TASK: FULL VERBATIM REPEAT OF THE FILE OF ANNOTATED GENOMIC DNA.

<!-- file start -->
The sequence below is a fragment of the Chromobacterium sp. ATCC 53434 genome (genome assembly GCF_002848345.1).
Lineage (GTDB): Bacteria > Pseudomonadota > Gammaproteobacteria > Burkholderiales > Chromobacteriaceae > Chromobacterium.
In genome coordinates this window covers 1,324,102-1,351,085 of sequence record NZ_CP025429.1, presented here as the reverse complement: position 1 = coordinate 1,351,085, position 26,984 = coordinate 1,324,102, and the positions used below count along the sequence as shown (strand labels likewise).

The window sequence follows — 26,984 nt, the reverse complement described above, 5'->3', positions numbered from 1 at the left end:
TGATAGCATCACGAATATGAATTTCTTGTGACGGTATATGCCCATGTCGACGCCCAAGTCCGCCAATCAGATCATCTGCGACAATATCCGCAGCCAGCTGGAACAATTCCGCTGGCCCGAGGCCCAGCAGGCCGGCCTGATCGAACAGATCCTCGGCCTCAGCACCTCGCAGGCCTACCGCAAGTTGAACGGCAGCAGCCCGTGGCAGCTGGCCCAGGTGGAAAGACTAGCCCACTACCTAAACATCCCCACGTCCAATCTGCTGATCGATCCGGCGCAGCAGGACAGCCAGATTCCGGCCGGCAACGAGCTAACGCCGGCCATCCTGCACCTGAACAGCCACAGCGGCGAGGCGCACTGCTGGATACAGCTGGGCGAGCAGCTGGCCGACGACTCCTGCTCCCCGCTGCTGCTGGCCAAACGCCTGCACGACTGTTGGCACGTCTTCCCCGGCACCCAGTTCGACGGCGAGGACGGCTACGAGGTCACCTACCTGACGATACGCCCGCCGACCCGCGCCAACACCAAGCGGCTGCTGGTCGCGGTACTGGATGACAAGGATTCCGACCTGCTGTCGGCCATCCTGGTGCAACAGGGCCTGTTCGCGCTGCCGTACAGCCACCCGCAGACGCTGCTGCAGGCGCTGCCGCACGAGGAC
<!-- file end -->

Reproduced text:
The sequence below is a fragment of the Chromobacterium sp. ATCC 53434 genome (genome assembly GCF_002848345.1).
Lineage (GTDB): Bacteria > Pseudomonadota > Gammaproteobacteria > Burkholderiales > Chromobacteriaceae > Chromobacterium.
In genome coordinates this window covers 1,324,102-1,351,085 of sequence record NZ_CP025429.1, presented here as the reverse complement: position 1 = coordinate 1,351,085, position 26,984 = coordinate 1,324,102, and the positions used below count along the sequence as shown (strand labels likewise).

The window sequence follows — 26,984 nt, the reverse complement described above, 5'->3', positions numbered from 1 at the left end:
TGATAGCATCACGAATATGAATTTCTTGTGACGGTATATGCCCATGTCGACGCCCAAGTCCGCCAATCAGATCATCTGCGACAATATCCGCAGCCAGCTGGAACAATTCCGCTGGCCCGAGGCCCAGCAGGCCGGCCTGATCGAACAGATCCTCGGCCTCAGCACCTCGCAGGCCTACCGCAAGTTGAACGGCAGCAGCCCGTGGCAGCTGGCCCAGGTGGAAAGACTAGCCCACTACCTAAACATCCCCACGTCCAATCTGCTGATCGATCCGGCGCAGCAGGACAGCCAGATTCCGGCCGGCAACGAGCTAACGCCGGCCATCCTGCACCTGAACAGCCACAGCGGCGAGGCGCACTGCTGGATACAGCTGGGCGAGCAGCTGGCCGACGACTCCTGCTCCCCGCTGCTGCTGGCCAAACGCCTGCACGACTGTTGGCACGTCTTCCCCGGCACCCAGTTCGACGGCGAGGACGGCTACGAGGTCACCTACCTGACGATACGCCCGCCGACCCGCGCCAACACCAAGCGGCTGCTGGTCGCGGTACTGGATGACAAGGATTCCGACCTGCTGTCGGCCATCCTGGTGCAACAGGGCCTGTTCGCGCTGCCGTACAGCCACCCGCAGACGCTGCTGCAGGCGCTGCCGCACGAGGAC